PARTS 1: dsd-desis-lab-pp-082016-1
PART 2: dsd-desis-lab-pp-082016-2_2
PART 3: dsd-desis-lab-pp-082016-3
The talk was comprised of THREE parts, presenting the historical and present-day settings in which architecture evolved:
- THOUGHTS AND IMAGES FROM THE SUDAN and A NEGLECTED 3000 YEAR OLD HERITAGE (based on my PhD thesis ‘Space, place and meaning in northern riverain Sudan’, 2004, University of Pretoria).
- THE KHARTOUM STRUCTURE PLAN: A CALL TO STOP THE IMPLEMENTATION OF THE KPP5 (2016)(https://theconversation.com/sudan-student-protests-show-how-much-city-planning-and-design-matter-58877 and http://amiraosman.co.za/2016/08/10/khartoum-sudan-protest-and-the-kpp5-stage-1-dissemination/)
- SUDANESE ARCHITECTURE: A FOCUS ON THE SOCIAL AGENDAS OF AFRICAN MODERNISM (1900-1970)(DOCOMOMO, Documentation and Conservation of buildings, sites and neighbourhoods of the Modern Movement, journals 32 and 44: Architecture in Sudan: The Post–Independence Era (1956–1970). The Work of Abdel Moneim Mustafa by Omer S. Osman, Amira O. S. Osman and Ibrahim Z. Bahreldin; Khartoum’s Modern Heritageby Omer S. Osman & Amira O.S. Osman)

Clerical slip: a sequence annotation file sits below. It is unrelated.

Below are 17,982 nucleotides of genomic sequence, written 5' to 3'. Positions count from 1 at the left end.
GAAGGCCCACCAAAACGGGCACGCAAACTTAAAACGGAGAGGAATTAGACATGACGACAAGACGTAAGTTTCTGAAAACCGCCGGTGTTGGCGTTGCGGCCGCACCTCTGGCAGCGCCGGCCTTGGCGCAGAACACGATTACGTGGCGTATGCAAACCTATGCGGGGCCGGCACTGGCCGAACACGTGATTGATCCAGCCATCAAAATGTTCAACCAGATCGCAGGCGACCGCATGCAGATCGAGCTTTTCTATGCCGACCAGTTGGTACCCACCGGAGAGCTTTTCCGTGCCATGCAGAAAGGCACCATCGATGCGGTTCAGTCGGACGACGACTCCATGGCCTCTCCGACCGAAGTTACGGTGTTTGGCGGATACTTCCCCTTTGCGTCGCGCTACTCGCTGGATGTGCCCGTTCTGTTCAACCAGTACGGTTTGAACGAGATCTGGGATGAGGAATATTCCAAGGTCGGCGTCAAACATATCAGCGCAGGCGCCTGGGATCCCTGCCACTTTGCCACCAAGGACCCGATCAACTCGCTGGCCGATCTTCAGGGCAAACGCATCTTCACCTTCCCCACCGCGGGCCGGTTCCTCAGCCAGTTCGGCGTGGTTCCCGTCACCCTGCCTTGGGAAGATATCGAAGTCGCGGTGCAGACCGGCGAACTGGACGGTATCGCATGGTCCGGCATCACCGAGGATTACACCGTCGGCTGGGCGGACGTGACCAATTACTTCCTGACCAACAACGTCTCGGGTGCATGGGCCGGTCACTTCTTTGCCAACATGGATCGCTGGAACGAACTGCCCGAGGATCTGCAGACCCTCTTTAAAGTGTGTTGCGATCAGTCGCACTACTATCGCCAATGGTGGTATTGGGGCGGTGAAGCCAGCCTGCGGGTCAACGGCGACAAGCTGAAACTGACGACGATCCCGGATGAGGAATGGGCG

An interpretation of the socio-political conditions in the Sudan was presented, and linked to the agendas of African Modernism. It was argued that Sudanese modernism was early experimentation in ‘critical regionalism’ and many times generated by demands for humane and comfortable living and working environments for an emerging middle class. It was also explained that post-industrial developments in Europe, as well as Ebenezer Howard’s ‘garden cities’ movement had great impact on planning and architecture in Khartoum. Eclectic visual expressions and composite structural and technical systems characterised the colonial era (1821-1956) identified as a ‘new style’ towards the end of this period. The influence of Shultz Weir meant simplicity in forms and detailing, more consideration for local material and abandonment of ornamentation (1909 onwards). This then evolved into a distinct ‘Khartoum School of architecture’, driven by the first batch of graduates from a, then, newly established department at Khartoum University (1957).